Eight federally approved Viticultural Areas currently exist in Texas. Eighty-five percent of wine from a Viticultural Area must be made from grapes grown within the area's boundaries. If the wine is a varietal, 75 percent of that wine must be made from the designated grape variety.
The Bell Mountain Viticultural Area
Established in 1986, this appellation was the first in Texas. It covers roughly five square miles on the south and southwestern slopes of Bell Mountain in northeast Gillespie County, about 15 miles north of Fredericksburg.
Fredericksburg in the Texas Hill Country Viticultural Area
Some 110 square miles make up this appellation established in 1988 near Fredericksburg, 80 miles west of Austin.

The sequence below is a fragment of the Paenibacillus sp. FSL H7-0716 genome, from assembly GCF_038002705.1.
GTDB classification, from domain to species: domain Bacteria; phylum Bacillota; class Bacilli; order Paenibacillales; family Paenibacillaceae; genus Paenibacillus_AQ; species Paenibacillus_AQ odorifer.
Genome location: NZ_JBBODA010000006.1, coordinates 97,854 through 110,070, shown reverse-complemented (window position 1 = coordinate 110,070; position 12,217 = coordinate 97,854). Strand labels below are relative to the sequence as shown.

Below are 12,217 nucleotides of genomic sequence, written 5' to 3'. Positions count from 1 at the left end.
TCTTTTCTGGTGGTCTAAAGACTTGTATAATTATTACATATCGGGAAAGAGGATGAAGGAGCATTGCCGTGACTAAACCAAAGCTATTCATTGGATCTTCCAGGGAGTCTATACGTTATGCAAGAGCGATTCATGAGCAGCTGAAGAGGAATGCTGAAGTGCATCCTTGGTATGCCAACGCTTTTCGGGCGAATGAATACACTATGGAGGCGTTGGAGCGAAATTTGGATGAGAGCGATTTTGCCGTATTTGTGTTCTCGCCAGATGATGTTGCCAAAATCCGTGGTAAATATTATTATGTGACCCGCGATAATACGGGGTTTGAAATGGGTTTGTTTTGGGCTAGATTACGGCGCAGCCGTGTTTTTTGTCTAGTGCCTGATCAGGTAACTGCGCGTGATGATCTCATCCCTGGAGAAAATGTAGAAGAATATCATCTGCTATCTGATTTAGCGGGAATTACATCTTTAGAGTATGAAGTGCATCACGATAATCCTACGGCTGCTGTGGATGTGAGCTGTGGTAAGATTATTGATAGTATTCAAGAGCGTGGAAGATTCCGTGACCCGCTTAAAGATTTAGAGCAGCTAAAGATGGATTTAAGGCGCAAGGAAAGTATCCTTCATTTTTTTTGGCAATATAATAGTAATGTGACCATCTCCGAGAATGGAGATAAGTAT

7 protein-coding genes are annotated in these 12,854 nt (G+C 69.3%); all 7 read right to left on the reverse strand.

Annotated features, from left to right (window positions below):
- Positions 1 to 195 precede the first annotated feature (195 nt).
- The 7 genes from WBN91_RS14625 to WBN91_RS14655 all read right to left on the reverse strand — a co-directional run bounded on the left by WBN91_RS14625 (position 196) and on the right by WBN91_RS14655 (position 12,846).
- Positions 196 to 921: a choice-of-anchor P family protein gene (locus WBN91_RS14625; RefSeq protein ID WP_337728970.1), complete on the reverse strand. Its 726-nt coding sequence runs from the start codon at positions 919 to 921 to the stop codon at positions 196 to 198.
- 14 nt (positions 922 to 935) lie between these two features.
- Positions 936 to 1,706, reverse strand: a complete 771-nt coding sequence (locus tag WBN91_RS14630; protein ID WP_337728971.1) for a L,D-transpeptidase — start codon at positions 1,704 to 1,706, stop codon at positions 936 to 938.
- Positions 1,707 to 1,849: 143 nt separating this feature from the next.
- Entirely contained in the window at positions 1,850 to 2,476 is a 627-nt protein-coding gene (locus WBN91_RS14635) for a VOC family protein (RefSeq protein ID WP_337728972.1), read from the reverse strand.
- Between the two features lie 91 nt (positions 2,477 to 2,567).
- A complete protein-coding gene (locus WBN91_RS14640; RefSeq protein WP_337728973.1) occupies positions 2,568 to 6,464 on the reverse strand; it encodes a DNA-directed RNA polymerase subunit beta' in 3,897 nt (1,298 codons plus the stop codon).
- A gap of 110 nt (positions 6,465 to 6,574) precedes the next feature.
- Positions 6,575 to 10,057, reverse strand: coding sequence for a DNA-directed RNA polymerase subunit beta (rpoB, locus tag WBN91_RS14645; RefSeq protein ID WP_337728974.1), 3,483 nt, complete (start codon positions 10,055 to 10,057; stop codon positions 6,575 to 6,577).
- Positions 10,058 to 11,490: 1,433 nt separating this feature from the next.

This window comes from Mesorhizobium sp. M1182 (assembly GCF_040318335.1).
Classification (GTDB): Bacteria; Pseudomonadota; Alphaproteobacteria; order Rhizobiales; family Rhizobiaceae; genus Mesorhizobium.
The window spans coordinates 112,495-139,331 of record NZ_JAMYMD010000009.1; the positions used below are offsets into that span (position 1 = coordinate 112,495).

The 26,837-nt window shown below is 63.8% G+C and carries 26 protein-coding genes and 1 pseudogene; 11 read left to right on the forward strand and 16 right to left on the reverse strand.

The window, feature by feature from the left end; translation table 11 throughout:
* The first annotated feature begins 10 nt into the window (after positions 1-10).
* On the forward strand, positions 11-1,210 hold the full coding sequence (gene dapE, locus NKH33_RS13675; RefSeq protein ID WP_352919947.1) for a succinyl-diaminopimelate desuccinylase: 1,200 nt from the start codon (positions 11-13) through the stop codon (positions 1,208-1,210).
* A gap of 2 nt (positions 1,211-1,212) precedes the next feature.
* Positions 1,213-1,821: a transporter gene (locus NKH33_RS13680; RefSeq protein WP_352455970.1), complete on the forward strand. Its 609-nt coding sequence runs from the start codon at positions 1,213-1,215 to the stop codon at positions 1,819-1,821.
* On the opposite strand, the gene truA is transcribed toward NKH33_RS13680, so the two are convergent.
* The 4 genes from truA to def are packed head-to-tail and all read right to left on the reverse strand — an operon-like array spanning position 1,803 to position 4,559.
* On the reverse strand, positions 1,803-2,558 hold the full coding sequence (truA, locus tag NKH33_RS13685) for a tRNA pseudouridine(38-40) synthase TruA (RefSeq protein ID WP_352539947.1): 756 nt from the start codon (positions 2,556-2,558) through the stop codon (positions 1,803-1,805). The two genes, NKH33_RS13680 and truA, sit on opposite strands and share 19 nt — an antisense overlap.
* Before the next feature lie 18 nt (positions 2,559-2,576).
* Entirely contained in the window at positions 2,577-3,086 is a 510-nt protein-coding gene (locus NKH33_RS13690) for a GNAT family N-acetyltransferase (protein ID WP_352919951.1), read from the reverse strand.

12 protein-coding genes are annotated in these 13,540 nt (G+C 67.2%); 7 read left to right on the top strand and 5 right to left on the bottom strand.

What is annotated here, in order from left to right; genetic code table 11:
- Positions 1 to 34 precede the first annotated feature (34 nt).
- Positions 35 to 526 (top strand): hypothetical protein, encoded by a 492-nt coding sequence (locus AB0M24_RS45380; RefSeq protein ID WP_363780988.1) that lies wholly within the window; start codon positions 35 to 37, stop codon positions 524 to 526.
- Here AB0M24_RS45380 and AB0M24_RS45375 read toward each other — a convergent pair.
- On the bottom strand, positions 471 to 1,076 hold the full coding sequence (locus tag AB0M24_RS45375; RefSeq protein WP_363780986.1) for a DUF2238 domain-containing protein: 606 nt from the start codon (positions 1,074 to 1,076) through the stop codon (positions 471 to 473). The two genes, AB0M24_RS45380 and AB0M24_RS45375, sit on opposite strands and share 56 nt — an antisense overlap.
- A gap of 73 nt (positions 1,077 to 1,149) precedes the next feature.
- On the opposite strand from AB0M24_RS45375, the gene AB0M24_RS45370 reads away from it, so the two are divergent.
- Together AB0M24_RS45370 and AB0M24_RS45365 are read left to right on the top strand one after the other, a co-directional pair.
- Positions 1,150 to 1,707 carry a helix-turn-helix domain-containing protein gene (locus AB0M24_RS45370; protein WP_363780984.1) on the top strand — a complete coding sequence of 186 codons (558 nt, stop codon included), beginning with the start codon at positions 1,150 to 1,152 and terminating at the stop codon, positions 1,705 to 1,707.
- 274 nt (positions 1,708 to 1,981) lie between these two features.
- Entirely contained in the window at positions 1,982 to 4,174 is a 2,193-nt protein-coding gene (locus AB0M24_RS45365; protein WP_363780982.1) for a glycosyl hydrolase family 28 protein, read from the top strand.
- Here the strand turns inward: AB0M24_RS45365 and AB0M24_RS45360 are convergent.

The Texas Hill Country Viticultural Area
This is the second-largest Viticultural Area in the United States. Established in 1991, it covers 15,000 square miles and contains part or all of 22 counties.
Escondido Valley Viticultural Area
Established in 1992, this Viticultural Area covers 50 square miles along Interstate 10 in Pecos County in far West Texas.
Texas High Plains Viticultural Area
This 12,000 square-mile area covers much of the central and western Texas Panhandle. It was approved in 1993.
Davis Mountain Viticultural Area
Approved at the close of 1999, this appellation is southwest of the Escondido Valley Viticultural Area. It is the last US appellation area to be recognized in the 20th century.
Mesilla Valley Viticultural Area
This appellation is located at the far western tip of the Texas border north and west of El Paso. It includes a portion of New Mexico.
Texoma Viticultural Area
The Texoma viticultural area is in north-central Texas, and includes Montague, Cooke, Grayson and Fannin counties. The area covers approximately 3,650 square miles on the south side of Lake Texoma and the Red River, along the Texas-Oklahoma state line.